We received good news today from the Internal Medicine Specialist at Tufts. We've been sending her Nahum's blood glucose numbers and today she declared that Nahum is officially in remission for his diabetes! Yah!!!!
He still gets the nasty OM weight management food that he hates. He needs to drop some weight which will also help with the diabetes. Meanwhile, he got his sporty Freestyle Libre continuous glucose monitor applied today. I was worried he might scratch at it and be annoyed by it but he acts like he doesn't even notice it's there!
It makes getting his numbers really easy, I just wave the reader over the sensor and get an instant number. We are collecting as much data as we can so we can tweak treatment if needed. The data from the reader gets transferred to software that makes nice charts and graphs.
No more insulin! No more blood glucose testing pokes!
The sensor last for 14-days. Our vet who applied it had never done one of these before but she was happy to learn. She seems worried about it staying in place, but with Nahum not bothering it, I think it will be fine. The IM Specialist said even if we only get a few days worth of data, it will be worth it.
Hanging out with Pierre under the bed while the thunderstorm rolls through
I'm so happy that Nahum has responded so well to treatment! His personality has completely returned to his normal self! Go Nahums!!!
Theo prefers a blanket fort to wait out the thunderstorm
We learned that Theo has heart disease. We are waiting until he gets off a medication so we can test his blood pressure, that should happen next week. Once we have that information we'll have a better idea of treatment.
These past few years have been some of the most stressful I have ever experienced. Many months before our move to New England in early 2018, we began earnestly house hunting for our new home in Vermont. We thought it might take maybe a few months to find a place. Two years later, after making formal purchase attempts on three different properties, each of which fell through, we decided to suspend our house search and sign another year-long lease in our tiny apartment.
We never thought it would take long to find and buy a place. We took this apartment, sight unseen, thinking it would be very temporary, so we could endure the cramped space. Our focus was on finding a place to settle into. As the search rolled on, what we found was that we were not living life - life was on hold. We were waiting to live.
In the midst of this past year, the cats have done fairly well. It took some time for them to settle but they did. 600 square feet is small space for 6 cats. The layout has a small hallway space that connects the four rooms. This poses a challenge for Oliver when Theo or Nahum are camped out in the hallway. Since Theo and Nahum both harass Oliver, he's afraid of trying to get by them when they're in the hallway. Even with such challenges, I noticed the cats were making due with what was available, they were not waiting to live but were living in the now. The cats were settled and doing ok, I was the one living in an unfulfilled future, leaving me intensely depressed and anxious.
The stress load kept increasing between Marvin's health problems, financial challenges, mom's worsening dementia, nearly non-existent family relationships, work burn-out, etc. I realized at one point that I could not change the things that were adding so much stress to my life, so instead, I needed to add something into my life that was relaxing, life giving, something that would breathe life into my soul to counterbalance the drain from the stress.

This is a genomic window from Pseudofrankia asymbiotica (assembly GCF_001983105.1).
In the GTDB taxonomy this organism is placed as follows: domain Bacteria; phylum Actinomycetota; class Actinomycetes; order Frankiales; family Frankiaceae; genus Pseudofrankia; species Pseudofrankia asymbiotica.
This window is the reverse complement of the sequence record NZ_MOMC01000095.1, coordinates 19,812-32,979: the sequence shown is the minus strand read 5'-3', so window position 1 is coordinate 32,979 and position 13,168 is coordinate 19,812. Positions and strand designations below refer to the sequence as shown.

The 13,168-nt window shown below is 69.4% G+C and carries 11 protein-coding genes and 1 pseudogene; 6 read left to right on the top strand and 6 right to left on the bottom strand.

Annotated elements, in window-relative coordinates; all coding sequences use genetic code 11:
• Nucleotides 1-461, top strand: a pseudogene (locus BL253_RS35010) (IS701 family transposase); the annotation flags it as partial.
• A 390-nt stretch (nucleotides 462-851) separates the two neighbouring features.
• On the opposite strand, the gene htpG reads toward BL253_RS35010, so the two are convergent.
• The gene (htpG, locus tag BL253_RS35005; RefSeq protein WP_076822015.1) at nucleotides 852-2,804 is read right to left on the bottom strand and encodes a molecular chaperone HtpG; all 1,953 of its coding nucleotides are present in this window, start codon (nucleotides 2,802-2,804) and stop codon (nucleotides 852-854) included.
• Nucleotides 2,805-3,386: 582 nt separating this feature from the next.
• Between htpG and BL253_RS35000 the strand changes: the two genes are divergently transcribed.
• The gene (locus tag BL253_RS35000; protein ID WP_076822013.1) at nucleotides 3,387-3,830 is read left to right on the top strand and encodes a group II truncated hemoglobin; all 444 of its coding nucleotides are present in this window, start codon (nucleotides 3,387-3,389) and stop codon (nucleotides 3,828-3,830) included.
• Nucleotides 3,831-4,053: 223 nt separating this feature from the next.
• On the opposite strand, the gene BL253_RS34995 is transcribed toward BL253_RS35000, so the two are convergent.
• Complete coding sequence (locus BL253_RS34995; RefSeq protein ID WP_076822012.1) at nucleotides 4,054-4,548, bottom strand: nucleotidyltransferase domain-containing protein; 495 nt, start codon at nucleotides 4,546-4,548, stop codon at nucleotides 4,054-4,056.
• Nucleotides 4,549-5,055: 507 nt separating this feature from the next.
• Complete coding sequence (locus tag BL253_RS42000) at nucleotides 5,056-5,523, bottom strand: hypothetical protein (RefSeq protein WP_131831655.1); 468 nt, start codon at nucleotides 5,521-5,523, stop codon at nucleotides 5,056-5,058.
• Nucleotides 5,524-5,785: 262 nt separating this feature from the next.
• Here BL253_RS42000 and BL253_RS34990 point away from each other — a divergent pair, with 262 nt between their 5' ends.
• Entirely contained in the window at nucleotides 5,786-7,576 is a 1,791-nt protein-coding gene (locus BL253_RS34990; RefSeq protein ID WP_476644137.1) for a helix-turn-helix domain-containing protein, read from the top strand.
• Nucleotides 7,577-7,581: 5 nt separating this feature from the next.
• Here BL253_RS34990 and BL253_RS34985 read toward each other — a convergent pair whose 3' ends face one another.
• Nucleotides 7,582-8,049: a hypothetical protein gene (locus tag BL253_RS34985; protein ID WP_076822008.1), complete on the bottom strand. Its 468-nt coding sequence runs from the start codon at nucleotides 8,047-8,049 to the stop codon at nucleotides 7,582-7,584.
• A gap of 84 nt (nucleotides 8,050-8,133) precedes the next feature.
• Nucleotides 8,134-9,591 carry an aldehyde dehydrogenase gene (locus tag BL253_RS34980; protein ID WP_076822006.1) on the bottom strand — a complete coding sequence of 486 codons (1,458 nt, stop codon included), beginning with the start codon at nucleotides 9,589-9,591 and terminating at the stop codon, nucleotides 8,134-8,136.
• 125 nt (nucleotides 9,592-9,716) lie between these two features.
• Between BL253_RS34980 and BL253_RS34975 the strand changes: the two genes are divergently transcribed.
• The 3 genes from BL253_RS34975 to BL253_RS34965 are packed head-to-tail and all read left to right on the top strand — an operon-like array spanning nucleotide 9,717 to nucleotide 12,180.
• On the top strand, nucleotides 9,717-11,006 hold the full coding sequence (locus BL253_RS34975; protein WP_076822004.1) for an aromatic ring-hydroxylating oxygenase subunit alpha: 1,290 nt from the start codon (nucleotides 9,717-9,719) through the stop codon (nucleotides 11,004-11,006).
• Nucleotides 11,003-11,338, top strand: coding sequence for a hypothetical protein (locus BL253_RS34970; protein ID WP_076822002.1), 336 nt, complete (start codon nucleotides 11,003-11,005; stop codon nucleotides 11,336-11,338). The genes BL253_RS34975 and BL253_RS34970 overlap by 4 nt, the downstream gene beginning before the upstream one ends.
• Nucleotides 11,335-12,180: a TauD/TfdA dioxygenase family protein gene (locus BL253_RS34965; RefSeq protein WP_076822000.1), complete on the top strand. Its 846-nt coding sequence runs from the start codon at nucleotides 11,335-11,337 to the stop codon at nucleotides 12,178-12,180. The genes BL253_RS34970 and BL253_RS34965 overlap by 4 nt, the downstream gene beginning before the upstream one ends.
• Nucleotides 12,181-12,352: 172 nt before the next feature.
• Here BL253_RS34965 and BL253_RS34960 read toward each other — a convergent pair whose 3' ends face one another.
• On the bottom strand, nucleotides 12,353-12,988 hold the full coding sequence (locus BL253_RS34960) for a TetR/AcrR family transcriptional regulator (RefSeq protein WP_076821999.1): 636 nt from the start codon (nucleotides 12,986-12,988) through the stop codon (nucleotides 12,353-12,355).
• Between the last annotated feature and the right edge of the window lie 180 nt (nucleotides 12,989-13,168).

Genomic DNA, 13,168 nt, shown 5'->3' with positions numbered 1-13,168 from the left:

I bought a small, cheap kayak. I wanted something that would fit inside my mini-van and thus make using it super easy. The idea of a roof tie-down situation was more than my overwhelmed brain could handle. Once I had the kayak, life jacket, and paddle all I needed was to find a spot. I first tried a small lake that was too developed for my taste and too big. And then I found Grafton Pond, in Grafton, NH. This place is incredible. 300+ acre pond that is nearly entirely undeveloped. It's all in a preserved land reservation and thus gas powered motors are not allowed.
I've only explored a small fraction of the pond so far. The bottom left little section keeps drawing me back, maybe someday I'll venture out and explore other parts.
Kayak fits perfectly in the back of the van.
I've been visiting most Sunday mornings, early before many others get there.
I love loons and this pond has many. One day I saw about 10 loons congregated together - loon fest! Floating around among the loons is so peaceful and soul refreshing. The loon sounds connects deep within my soul. If you are not familiar with the Common Loon, you can learn more at the Audubon Common Loon page. You can listen to the loon sounds on that page too, my favorite is the
and the Tremelo call:
The adults both share the parenting duties including laying on the eggs in the nest and fishing. The parents use these various sounds to communicate with each other over distance, helping them find each other if they get out of sight.
The little part of the pond I visit has a pair of loons with two babies. I first saw the babies riding on one of the parent's back, it was so cute!
You can see why I want the telephoto camera option!
This is my favorite part of the pond, this little protected space. It's very quiet and sheltered, perfect place to float and soak in the serenity. Hanging out in such surroundings quiets my heart and feeds my soul.
Playing with taking pictures underwater.
Perfect place for morning coffee and journal writing.
The parent loons catch little fish and then deliver the meal to their babies.
Nahum had a big adventure today! Road trip to Tufts Small Animal Hospital! An exciting 2.5 hour drive each way. He had some sedatives for the way down, so he was pretty stoned. On the return trip, he talked the whole way!
A special cats only waiting room section was very nice! The regular waiting room was filled with dogs of every size you can imagine and even some birds. Nahum didn't care much for the dog sounds, the birds were a different story! Too bad they didn't have a bird only waiting section next to the cat only section!
Nahum did great, as always! The internal medicine vets enjoyed him and were generous with compliments of how beautiful and well behaved he is.
I was very impressed with the vets, Kenny, a 4th year veterinary student, and Dr. Burns, a resident internist. Both had thoroughly read Nahum's medical history in advance, which was awesome. Dr. Burns did a great job explaining what she thought was going on and her rationale for ruling out other possible conditions. We met with them for well over an hour and never felt rushed.
Windows at cat height!